Serving in the Corps summer youth program in 1988 when it was MCC, Jill Johnson worked out of St. Croix State Park. Much like today’s summer crew members, she worked on a variety of park improvement projects such as constructing and maintaining trails, installing erosion control materials and landscaping. Because she signed up for every spike opportunity, each week was a new experience and she visited places across northern Minnesota. One of her favorite projects was hiking deep into the St. Croix State Forest to remove unwanted trees and shrubs around seedlings the DNR had planted years earlier, increasing their chance of survival.
Other projects included painting picnic tables and an entire ranger station, building a boardwalk at Itasca State Park, hauling and spreading pea gravel on trails at Interstate State Park to reduce erosion, clearing trees and shrubs to create new trails at Voyageur's National Park and Mille Lacs Kathio State Park, and cutting and dragging brush. She loved it all and especially enjoyed projects that made trails wheelchair-accessible, giving everyone the opportunity to get into the woods and experience the beautiful sights and sounds of nature.
What she loved most was at the end of the day, when she could look back on what had been accomplished and see that it was good. Her dad taught her to always leave a place in better condition than she found it. To this day, Johnson can go back to many of those project sites and see evidence of their good work, even after 25 years.
The good work was not without daily challenges. Jill remembers her first week in the Corps was tough. It was cold and rainy, and she was physically exhausted from digging heavy clay soil in a city park to install landscape timbers and plant trees. Soaked to the bone and with blistered hands and feet, she was not sure she would make it the whole summer. But by the second week she was already feeling better, and each week got easier as her strength increased and the weather improved.
Johnson’s most memorable experiences were the fun she had after hours and on weekends: getting to see where the Mississippi starts, going up to the North Shore to Split Rock Lighthouse and Gooseberry Falls, and spending a week at Voyageurs National Park, sleeping in a tent on an island where all she could see in any direction was water. She loved that the park ranger would taxi them in a boat from the island to headquarters to complete their trail work. Other great memories include:
- How good a peach tasted after several weeks of eating peanut butter and jelly sandwiches.
- Decorating and riding on a float in a parade in Hinckley.
- Catching and eating fish, waiting out thunderstorms under huge rocks, racing canoes, playing softball, and making up hilarious songs to pass the time around the campfire.
- The kindness of so many people, grateful for what she was doing and generous with treats...like peaches.
- Learning to estimate how far away a storm was by counting the seconds between lightning and thunder.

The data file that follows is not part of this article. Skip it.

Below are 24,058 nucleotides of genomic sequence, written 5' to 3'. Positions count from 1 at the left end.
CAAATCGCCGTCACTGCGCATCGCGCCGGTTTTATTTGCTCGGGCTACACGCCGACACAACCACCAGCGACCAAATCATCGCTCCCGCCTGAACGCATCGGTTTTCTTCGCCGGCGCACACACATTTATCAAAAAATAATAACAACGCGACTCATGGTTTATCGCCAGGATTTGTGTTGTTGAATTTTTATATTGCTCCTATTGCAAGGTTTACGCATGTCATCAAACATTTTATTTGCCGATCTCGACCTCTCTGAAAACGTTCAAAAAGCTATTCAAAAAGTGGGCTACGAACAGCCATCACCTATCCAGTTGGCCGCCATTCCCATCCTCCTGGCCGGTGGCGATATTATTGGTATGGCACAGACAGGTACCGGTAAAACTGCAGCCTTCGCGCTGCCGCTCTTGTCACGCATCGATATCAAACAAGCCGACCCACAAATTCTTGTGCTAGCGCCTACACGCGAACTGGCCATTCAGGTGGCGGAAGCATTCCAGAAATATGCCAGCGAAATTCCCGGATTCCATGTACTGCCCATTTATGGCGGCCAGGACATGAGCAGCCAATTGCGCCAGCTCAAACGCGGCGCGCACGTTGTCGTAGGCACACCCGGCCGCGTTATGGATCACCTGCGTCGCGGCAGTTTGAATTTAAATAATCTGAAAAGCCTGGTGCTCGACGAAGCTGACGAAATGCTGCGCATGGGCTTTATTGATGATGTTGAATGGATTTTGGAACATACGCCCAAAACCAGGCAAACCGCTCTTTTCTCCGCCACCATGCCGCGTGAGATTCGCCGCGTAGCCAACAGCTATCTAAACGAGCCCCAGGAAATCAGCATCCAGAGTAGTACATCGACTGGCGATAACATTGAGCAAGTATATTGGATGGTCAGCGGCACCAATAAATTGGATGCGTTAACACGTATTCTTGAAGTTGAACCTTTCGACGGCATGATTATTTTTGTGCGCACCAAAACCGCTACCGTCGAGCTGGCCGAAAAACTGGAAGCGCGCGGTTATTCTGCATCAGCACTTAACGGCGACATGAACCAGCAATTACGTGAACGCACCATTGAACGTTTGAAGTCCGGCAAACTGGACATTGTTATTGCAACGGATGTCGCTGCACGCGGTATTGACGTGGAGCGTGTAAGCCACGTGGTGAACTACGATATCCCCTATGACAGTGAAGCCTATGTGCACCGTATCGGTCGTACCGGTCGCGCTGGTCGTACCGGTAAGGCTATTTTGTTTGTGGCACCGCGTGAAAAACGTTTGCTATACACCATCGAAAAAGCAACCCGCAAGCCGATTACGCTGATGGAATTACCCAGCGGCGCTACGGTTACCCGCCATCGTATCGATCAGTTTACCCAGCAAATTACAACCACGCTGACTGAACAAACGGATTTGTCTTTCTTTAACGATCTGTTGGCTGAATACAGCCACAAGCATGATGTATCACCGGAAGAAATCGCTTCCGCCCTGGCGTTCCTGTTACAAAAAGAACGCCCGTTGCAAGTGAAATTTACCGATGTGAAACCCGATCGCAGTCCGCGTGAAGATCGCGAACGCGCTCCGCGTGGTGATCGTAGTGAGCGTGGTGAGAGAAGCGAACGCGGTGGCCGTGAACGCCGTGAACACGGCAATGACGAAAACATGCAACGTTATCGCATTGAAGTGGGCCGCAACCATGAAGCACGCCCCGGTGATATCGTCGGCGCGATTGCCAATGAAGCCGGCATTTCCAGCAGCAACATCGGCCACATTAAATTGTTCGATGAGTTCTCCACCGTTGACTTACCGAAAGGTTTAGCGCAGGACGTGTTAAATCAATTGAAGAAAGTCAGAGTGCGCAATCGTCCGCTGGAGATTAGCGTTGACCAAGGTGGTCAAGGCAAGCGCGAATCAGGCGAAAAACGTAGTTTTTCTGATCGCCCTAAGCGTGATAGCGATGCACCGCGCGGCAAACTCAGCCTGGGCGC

- Paddling canoes out onto a lake at dusk, lying on the bottom of the canoe, staring up at the stars and listening to the loons call.
Serving in the Corps was also personally meaningful for Johnson in a number of ways. Though she was somewhat shy, working with so many different types of people made it easy to make friends. She found herself cracking jokes and being able to influence decisions. And her voice, one of many, was heard. Since that time, she has never been afraid to speak up for what she thinks is right. She also learned a lot about working in teams. As part of a different crew each week, she learned to identify and adapt to a different role on the team depending on the collective need.
Johnson describes the summer she served in the Corps as the greatest adventure of her life. Though it was hard work, “I never felt so happy, physically fit and at peace with myself and the many friends I made,” she says. She learned to trust those around her and have confidence in herself.
Going into the Corps, Johnson was already fairly certain that she wanted to study natural resources in college but was short on experience working or even recreating in the outdoors. After one short summer with the Corps, she was certain about her career path and was able to fill her resume with natural resource management skills of many kinds, helping her land her first internship and launch her career.
Since then, Johnson has enjoyed a 20-year career in the urban forestry profession, working for a national nonprofit in Washington D.C., the University of Vermont Extension Service and most recently the U. S. Forest Service. As the USFS Midwest Urban Forestry Coordinator for the last 10 years, she coordinates federal urban forestry activities in seven states including Minnesota and Iowa. As part of her work, she develops and delivers educational resources and tools to improve urban forestry programs nationwide. She also serves on the Conservation Corps Board of Directors.